- Romney calls new Obama campaign video a misleading "infomercial"
- Obama highlights new job growth figures during a stop in Virginia
- The GOP candidates are now focusing primarily on Mississippi and Alabama
Republican presidential front-runner Mitt Romney looked past his GOP opponents and focused squarely on President Barack Obama on Friday, calling the president's new campaign film a misleading "infomercial" that ignores a slew of alleged administration failures.
Obama's team is "calling it a documentary. I don't think so. It's an infomercial," Romney told a crowd in Jackson, Mississippi. "I have some suggestions for the president and for the (film's) producer. ... Talk to the 24 million Americans who are out of work or underemployed in this country."
Or "how about our soldiers coming home who can't find work? (They) can talk to them as well. How about the folks who are having a hard time filling up their car because the price of gasoline has doubled under this president?"
Addressing a number of topics, Romney said, "If someone's looking for things that the president's done wrong, it's a long, long, long list."
The Obama campaign released a trailer for the 17-minute film on Thursday. "The Road We've Traveled," narrated by actor Tom Hanks, comes out March 15. It chronicles the president's first term in office, Obama campaign officials have said.
Campaign officials have said they'll show the movie at house parties and events across the country. The film was made by Oscar-winning director Davis Guggenheim, who also put together the president's 2008 campaign documentaries.
For its part, the White House trumpeted new government figures released Friday morning showing that the economy added 227,000 jobs in February, part of an accelerating job growth trend. The nation's overall unemployment rate, however, remained steady at 8.3%.
"I did not run for this office just to get back to where we were," Obama told a group of workers at a manufacturing facility in Prince George, Virginia. "I ran for this office to get us to where we need to be."
Republicans in Congress and on the campaign trail called the latest jobs figures inadequate and part of a record of presidential failure on the economy over the past three years.
The GOP, however, has not settled on exactly who will square off against the president in November. Romney extended his delegate lead over rivals Rick Santorum, Newt Gingrich and Ron Paul on Super Tuesday. But he has continued to show weakness among Southerners, evangelicals, strong conservatives and other elements of the Republican base.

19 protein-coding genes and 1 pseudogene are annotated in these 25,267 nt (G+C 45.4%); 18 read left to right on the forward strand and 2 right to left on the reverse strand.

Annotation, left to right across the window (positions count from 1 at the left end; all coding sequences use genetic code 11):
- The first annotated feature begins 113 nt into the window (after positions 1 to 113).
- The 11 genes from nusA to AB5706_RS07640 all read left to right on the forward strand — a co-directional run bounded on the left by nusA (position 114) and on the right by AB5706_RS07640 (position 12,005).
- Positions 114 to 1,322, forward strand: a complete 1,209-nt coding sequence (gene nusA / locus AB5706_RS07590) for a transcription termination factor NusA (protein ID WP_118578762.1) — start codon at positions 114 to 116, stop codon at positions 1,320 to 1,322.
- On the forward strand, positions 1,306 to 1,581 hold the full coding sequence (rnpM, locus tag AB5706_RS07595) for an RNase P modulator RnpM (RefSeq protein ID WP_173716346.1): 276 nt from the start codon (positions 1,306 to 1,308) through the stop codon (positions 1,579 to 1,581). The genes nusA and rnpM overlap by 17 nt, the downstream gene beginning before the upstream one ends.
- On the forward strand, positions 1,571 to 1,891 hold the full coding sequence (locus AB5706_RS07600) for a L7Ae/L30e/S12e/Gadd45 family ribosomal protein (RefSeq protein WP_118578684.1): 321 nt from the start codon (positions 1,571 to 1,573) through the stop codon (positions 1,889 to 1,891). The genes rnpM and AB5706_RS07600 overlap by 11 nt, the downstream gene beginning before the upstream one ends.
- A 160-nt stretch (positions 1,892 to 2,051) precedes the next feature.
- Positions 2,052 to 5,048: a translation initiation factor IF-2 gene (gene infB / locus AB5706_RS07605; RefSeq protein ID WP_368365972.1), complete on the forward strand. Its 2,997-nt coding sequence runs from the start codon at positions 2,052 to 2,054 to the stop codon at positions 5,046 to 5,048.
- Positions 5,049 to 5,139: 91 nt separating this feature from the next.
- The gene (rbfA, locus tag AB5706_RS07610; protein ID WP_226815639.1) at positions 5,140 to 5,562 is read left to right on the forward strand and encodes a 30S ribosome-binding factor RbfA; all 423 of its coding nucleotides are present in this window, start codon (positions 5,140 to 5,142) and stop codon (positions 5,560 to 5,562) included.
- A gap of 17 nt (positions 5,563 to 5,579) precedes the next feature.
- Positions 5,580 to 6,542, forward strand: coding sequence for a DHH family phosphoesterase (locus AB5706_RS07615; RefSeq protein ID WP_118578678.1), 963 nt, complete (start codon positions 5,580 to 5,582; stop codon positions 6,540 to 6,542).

Voters in Kansas and the Virgin Islands weigh in on Saturday, followed by Alabama, Mississippi, Hawaii and American Samoa on Tuesday. Most of the attention is now focused on Mississippi and Alabama, which could play a key role in the race. Gingrich, now trailing Romney and Santorum, recently canceled plans to stump for votes in Kansas in order to spend more time in the two Deep South states.
Gingrich's spokesman, R.C. Hammond, said this week that the former speaker needs to carry both states in order to remain a credible candidate. Gingrich has finished first only in South Carolina and his political home state of Georgia.
More than two months after GOP voters starting casting their primary season ballots, Gingrich and Santorum are still vying to be the main conservative challenger to Romney, who is perceived as a more moderate candidate.
Gingrich's campaign took aim at Santorum on Thursday with a new Web video that depicted the former Pennsylvania senator as a big-spending Washington politician.
"Sen. Santorum poses as fiscally responsible, but he's the one who broke the bank while in Senate leadership," Joe DeSantis, the communications director for Newt 2012, said in a news release. "As the poster child of the big government Republican Party that the American people rejected in 2006 and 2008, Sen. Santorum ... cannot offer the stark choice we need between President Obama's big-spending record."
Santorum urged Alabama voters on Thursday to help turn the contest into a two-man race between himself and Romney.
"If you go out and deliver a conservative victory for us on Tuesday, this race will become a two-person race," Santorum told voters in Huntsville, Alabama. "And when it becomes a two-person race for the Republican nomination, the conservative will win that nomination."
According to CNN's latest count, Romney now has 429 delegates, compared with 169 for Santorum, 118 for Gingrich and 67 for Rep. Ron Paul of Texas. A candidate needs 1,144 delegates at the Republican convention this summer in order to secure the nomination and win the right to face Obama in November.